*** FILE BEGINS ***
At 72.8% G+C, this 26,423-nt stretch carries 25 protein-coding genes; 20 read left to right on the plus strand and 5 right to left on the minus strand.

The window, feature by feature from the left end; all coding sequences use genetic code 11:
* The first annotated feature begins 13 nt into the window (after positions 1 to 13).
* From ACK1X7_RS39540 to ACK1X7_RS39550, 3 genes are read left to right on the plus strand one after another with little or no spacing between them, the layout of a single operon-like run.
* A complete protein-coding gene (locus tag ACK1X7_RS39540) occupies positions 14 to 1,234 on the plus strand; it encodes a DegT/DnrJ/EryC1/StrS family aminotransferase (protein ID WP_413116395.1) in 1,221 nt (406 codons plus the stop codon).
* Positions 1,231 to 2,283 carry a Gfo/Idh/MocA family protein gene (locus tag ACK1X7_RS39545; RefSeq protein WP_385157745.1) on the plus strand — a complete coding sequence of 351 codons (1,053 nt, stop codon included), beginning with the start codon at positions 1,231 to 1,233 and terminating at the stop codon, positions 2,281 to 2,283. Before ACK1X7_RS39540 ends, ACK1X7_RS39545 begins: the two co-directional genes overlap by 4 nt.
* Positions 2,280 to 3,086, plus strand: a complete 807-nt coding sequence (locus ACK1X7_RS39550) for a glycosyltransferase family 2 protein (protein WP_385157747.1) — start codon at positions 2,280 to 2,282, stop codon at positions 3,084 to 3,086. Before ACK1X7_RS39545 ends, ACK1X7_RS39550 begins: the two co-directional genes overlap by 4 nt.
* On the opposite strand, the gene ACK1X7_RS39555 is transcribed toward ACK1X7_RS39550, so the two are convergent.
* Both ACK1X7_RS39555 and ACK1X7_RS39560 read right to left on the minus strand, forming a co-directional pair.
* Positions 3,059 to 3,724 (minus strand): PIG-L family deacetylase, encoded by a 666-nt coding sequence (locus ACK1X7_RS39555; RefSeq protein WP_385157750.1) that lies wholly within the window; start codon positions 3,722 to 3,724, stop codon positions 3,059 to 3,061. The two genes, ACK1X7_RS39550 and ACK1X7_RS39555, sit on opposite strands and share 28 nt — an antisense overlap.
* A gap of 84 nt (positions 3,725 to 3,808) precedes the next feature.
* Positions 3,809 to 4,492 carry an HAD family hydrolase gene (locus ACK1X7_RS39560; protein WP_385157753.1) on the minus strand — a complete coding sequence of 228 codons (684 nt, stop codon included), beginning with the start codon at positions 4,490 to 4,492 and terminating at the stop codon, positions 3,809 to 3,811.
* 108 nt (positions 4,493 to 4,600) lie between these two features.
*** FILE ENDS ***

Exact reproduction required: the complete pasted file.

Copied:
At 72.8% G+C, this 26,423-nt stretch carries 25 protein-coding genes; 20 read left to right on the plus strand and 5 right to left on the minus strand.

The window, feature by feature from the left end; all coding sequences use genetic code 11:
* The first annotated feature begins 13 nt into the window (after positions 1 to 13).
* From ACK1X7_RS39540 to ACK1X7_RS39550, 3 genes are read left to right on the plus strand one after another with little or no spacing between them, the layout of a single operon-like run.
* A complete protein-coding gene (locus tag ACK1X7_RS39540) occupies positions 14 to 1,234 on the plus strand; it encodes a DegT/DnrJ/EryC1/StrS family aminotransferase (protein ID WP_413116395.1) in 1,221 nt (406 codons plus the stop codon).
* Positions 1,231 to 2,283 carry a Gfo/Idh/MocA family protein gene (locus tag ACK1X7_RS39545; RefSeq protein WP_385157745.1) on the plus strand — a complete coding sequence of 351 codons (1,053 nt, stop codon included), beginning with the start codon at positions 1,231 to 1,233 and terminating at the stop codon, positions 2,281 to 2,283. Before ACK1X7_RS39540 ends, ACK1X7_RS39545 begins: the two co-directional genes overlap by 4 nt.
* Positions 2,280 to 3,086, plus strand: a complete 807-nt coding sequence (locus ACK1X7_RS39550) for a glycosyltransferase family 2 protein (protein WP_385157747.1) — start codon at positions 2,280 to 2,282, stop codon at positions 3,084 to 3,086. Before ACK1X7_RS39545 ends, ACK1X7_RS39550 begins: the two co-directional genes overlap by 4 nt.
* On the opposite strand, the gene ACK1X7_RS39555 is transcribed toward ACK1X7_RS39550, so the two are convergent.
* Both ACK1X7_RS39555 and ACK1X7_RS39560 read right to left on the minus strand, forming a co-directional pair.
* Positions 3,059 to 3,724 (minus strand): PIG-L family deacetylase, encoded by a 666-nt coding sequence (locus ACK1X7_RS39555; RefSeq protein WP_385157750.1) that lies wholly within the window; start codon positions 3,722 to 3,724, stop codon positions 3,059 to 3,061. The two genes, ACK1X7_RS39550 and ACK1X7_RS39555, sit on opposite strands and share 28 nt — an antisense overlap.
* A gap of 84 nt (positions 3,725 to 3,808) precedes the next feature.
* Positions 3,809 to 4,492 carry an HAD family hydrolase gene (locus ACK1X7_RS39560; protein WP_385157753.1) on the minus strand — a complete coding sequence of 228 codons (684 nt, stop codon included), beginning with the start codon at positions 4,490 to 4,492 and terminating at the stop codon, positions 3,809 to 3,811.
* 108 nt (positions 4,493 to 4,600) lie between these two features.